Statement for the Sète Set

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In the winter of 2005 I travelled to Sète, a seaside town on France’s southeastern

Mediterranean coast.  My main motive in going there was sea and sun—an escape from

Irish winter weather.  It did not disappoint.

 

My short stay in Sète was a journey into the unknown—Flamingos and oyster beds, a

horizon that seemed endless.

 

I learned that Sète was also the birthplace of poet Paul Valéry, known as one of the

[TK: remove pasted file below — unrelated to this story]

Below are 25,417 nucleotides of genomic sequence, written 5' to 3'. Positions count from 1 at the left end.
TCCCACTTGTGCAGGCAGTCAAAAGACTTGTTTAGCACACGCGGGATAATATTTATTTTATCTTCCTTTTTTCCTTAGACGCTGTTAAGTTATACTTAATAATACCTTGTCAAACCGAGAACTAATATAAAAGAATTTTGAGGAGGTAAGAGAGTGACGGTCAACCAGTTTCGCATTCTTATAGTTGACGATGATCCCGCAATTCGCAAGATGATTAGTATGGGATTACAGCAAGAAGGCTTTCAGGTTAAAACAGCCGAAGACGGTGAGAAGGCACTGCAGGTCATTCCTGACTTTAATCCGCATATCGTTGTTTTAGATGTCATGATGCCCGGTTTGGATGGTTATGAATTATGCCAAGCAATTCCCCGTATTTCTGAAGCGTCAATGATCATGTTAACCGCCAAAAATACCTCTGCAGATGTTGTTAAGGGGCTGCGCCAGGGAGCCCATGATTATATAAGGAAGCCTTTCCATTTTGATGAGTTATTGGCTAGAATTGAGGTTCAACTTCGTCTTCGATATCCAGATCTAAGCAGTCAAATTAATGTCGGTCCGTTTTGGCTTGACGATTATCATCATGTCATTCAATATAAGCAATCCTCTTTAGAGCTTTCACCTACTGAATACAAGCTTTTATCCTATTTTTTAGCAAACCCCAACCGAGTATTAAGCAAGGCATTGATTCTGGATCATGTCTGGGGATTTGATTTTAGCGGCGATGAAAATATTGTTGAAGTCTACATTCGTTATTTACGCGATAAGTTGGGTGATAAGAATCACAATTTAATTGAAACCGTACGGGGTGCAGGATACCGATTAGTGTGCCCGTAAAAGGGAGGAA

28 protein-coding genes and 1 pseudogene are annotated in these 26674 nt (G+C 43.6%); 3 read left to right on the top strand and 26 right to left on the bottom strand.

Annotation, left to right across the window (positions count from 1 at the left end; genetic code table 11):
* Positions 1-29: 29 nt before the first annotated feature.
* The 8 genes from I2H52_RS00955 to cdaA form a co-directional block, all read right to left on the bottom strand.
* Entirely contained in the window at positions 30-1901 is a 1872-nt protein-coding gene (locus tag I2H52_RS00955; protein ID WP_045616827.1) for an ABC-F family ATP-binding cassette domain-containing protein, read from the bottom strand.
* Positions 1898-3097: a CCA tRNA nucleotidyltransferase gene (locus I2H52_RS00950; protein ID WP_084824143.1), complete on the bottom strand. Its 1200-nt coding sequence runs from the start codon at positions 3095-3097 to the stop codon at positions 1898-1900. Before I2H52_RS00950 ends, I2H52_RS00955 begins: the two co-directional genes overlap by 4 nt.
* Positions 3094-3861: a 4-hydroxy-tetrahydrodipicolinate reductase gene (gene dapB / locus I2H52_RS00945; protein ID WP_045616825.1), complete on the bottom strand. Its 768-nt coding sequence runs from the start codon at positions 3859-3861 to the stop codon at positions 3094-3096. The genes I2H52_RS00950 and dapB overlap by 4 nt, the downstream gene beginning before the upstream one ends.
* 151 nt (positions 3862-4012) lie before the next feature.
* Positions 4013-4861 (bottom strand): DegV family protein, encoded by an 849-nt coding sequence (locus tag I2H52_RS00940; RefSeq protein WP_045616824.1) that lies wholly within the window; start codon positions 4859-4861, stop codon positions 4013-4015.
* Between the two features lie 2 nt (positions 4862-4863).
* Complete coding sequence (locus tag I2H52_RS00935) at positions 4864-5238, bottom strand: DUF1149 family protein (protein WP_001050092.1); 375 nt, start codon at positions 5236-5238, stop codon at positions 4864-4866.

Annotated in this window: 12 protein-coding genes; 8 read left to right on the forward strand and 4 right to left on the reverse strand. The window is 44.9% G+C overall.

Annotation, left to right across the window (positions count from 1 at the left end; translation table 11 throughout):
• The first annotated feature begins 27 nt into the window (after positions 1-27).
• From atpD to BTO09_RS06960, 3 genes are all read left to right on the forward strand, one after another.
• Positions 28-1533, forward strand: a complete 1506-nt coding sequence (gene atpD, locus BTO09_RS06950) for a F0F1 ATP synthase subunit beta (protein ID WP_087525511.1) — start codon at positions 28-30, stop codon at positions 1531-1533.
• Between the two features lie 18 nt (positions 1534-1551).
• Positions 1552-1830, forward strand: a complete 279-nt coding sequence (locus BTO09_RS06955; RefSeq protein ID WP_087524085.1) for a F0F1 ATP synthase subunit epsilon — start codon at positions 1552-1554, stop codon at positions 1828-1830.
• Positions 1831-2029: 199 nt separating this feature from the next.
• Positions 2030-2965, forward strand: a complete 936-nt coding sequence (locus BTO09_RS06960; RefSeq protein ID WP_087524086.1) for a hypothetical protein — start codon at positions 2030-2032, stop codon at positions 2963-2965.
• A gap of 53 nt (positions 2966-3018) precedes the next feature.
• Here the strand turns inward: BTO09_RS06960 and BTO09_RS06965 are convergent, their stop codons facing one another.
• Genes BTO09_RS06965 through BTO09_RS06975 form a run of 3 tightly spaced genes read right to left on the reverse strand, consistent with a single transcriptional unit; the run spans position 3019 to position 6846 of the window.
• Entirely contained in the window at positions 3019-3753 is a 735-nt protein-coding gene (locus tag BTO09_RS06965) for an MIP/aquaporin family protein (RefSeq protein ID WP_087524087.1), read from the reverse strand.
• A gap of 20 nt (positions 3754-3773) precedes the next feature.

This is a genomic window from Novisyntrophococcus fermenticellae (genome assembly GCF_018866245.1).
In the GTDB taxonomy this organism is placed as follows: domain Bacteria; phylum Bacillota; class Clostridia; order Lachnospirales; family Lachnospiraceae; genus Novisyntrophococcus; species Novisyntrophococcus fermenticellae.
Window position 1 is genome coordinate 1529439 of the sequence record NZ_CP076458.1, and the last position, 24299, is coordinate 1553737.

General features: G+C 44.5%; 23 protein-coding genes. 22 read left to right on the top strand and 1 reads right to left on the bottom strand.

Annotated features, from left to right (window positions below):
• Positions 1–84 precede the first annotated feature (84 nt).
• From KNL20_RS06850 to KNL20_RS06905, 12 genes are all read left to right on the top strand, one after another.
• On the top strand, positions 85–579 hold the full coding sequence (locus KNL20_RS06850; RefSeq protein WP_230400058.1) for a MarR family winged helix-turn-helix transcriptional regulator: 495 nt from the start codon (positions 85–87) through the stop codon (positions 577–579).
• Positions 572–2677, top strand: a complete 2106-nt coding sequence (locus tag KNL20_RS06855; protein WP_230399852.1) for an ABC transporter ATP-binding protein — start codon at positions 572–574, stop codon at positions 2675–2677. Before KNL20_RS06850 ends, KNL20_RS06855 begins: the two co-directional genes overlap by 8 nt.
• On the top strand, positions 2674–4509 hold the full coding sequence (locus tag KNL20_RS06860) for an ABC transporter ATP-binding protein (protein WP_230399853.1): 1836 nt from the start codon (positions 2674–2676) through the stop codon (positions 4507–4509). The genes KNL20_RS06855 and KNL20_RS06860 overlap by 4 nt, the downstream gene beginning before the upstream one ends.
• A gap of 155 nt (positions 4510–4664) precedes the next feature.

greatest poets of the 20th century.  And one of Valéry’s most famous poems is “Le

cimitière marin” (“The Graveyard by the Sea”).  I visited this graveyard more than once

and felt taken away to a time or place between this life and the next.

 

This cemetery stands aloft, looking down on the harbor.  Most of the graves are marked

by white marble mausoleums.  I thought of sailors heading out to sea, looking back

toward their loved ones, or to the place where lost shipmates rest.

 

The cemetery and its ghosts burst in on my psyche.  When I returned home, I found that

specific lines of Valéry’s poem leapt out at me, inspiring me to paint—

 

The sun at my back, the earth resting on a cusp, night falling on a dark, seething sea, the

day ends.

 

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